Chapter 3. Using systemd With Containers

The docker daemon was designed to provide a simple means of starting, stopping and managing containers. It was not originally designed to bring up an entire Linux system or manage services for such things as start-up order, dependency checking, and failed service recovery. That is the job of a full-blown initialization system like systemd.

Red Hat has become a leader in integrating containers with systemd, so that Docker-formatted containers can be managed in the same way that other services and features are managed in a Linux system. This chapter describes how you can use the systemd initialization service to work with containers in two different ways:

  • Starting Containers with systemd: By setting up a systemd unit file on your host computer, you can have the host automatically start, stop, check the status, and otherwise manage a container as a systemd service.
  • Starting services within a container using systemd: Many Linux services (Web servers, file servers, database servers, and so on) are already packaged for Red Hat Enterprise Linux to run as systemd services. If you are using the latest RHEL container image, you can set the RHEL container image to start the systemd service, then automatically start selected services within the container when the container starts up.

The following two sections describe how to use systemd container in those ways.

3.1. Starting Containers with systemd

When you set up a container to start as a systemd service, you can define the order in which the containerized service runs, check for dependencies (like making sure another service is running, a file is available or a resource is mounted), and even have a container start before the docker service is up (using the runc command).

This section provides an example of a container that is configured to run directly on a RHEL or RHEL Atomic Host system as a systemd service.

  1. Get the image you want to run on your system. For example, to use the redis service from docker.io, run the following command:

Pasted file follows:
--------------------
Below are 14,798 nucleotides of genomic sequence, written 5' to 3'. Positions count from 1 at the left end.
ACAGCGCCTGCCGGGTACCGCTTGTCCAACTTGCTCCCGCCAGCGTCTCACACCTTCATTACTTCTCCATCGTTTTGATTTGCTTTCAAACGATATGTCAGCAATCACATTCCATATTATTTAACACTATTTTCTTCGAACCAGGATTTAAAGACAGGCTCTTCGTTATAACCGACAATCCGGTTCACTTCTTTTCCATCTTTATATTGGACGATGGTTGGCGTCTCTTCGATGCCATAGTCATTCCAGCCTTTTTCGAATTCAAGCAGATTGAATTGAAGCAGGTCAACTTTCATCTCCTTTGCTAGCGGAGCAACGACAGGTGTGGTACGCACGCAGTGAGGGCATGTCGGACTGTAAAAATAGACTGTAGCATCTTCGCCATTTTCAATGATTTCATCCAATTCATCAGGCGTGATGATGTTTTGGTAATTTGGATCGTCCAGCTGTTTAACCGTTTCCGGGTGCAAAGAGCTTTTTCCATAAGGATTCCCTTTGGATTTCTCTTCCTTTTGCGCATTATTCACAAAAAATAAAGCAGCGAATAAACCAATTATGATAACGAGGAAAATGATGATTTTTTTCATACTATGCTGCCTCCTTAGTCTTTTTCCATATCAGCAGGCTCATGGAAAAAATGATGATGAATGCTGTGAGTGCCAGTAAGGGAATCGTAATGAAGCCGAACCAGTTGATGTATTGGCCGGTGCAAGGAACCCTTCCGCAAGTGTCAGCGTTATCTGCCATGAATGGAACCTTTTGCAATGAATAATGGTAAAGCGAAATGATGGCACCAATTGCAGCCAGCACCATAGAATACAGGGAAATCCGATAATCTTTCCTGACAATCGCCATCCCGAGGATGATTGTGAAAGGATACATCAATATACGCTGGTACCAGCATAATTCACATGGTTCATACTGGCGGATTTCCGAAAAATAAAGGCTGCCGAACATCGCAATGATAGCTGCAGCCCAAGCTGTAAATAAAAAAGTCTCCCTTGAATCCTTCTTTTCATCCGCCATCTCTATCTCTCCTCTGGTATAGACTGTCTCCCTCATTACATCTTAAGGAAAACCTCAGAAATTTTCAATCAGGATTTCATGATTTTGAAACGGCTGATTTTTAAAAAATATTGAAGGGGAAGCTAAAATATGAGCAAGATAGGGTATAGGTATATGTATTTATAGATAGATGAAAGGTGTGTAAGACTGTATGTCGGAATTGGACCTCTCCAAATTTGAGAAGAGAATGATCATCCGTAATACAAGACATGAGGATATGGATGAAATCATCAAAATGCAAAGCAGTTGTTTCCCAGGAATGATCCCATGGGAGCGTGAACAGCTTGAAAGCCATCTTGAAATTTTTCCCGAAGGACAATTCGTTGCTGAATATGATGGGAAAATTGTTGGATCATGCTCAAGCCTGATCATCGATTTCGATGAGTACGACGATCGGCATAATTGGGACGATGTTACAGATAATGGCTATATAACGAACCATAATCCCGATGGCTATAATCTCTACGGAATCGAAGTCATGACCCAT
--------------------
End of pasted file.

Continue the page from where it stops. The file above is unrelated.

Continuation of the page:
# docker pull docker.io/redis
  2. Run the image as a container, giving it a name you want to use in the systemd service file. For example, to name the running redis container redis_server, type the following:

    # docker run -d --name redis_server -p 6379:6379 redis
  3. Configure the container as a systemd service by creating the unit configuration file in the /etc/systemd/system/ directory. For example, the contents of the /etc/systemd/system/redis-container.service can look as follows (note that redis_server matches the name you set on the docker run line):

    [Unit]
    Description=Redis container
    After=docker.service
    
    [Service]
    Restart=always
    ExecStart=/usr/bin/docker start -a redis_server
    ExecStop=/usr/bin/docker stop -t 2 redis_server
    
    [Install]
    WantedBy=local.target
  4. After creating the unit file, to start the container automatically at boot time, type the following:

    # systemctl enable redis-container.service
  5. Once the service is enabled, it will start at boot time. To start it immediately and check the status of the service, type the following:

    # systemctl start redis-container.service
    # systemctl status redis-container.service
    * redis-container.service - Redis container
       Loaded: loaded (/etc/systemd/system/redis-container.service; enabled; vendor preset: disabled)
       Active: active (running) since Mon 2016-08-22 16:12:30 EDT; 27min ago
     Main PID: 20814 (docker-current)
       Memory: 6.9M
       CGroup: /system.slice/redis-container.service
               └─20814 /usr/bin/docker-current start -a redis_server
    
    Aug 22 16:12:30 rhel7u2-c-nfs-s.utau.local systemd[1]: Started Redis container.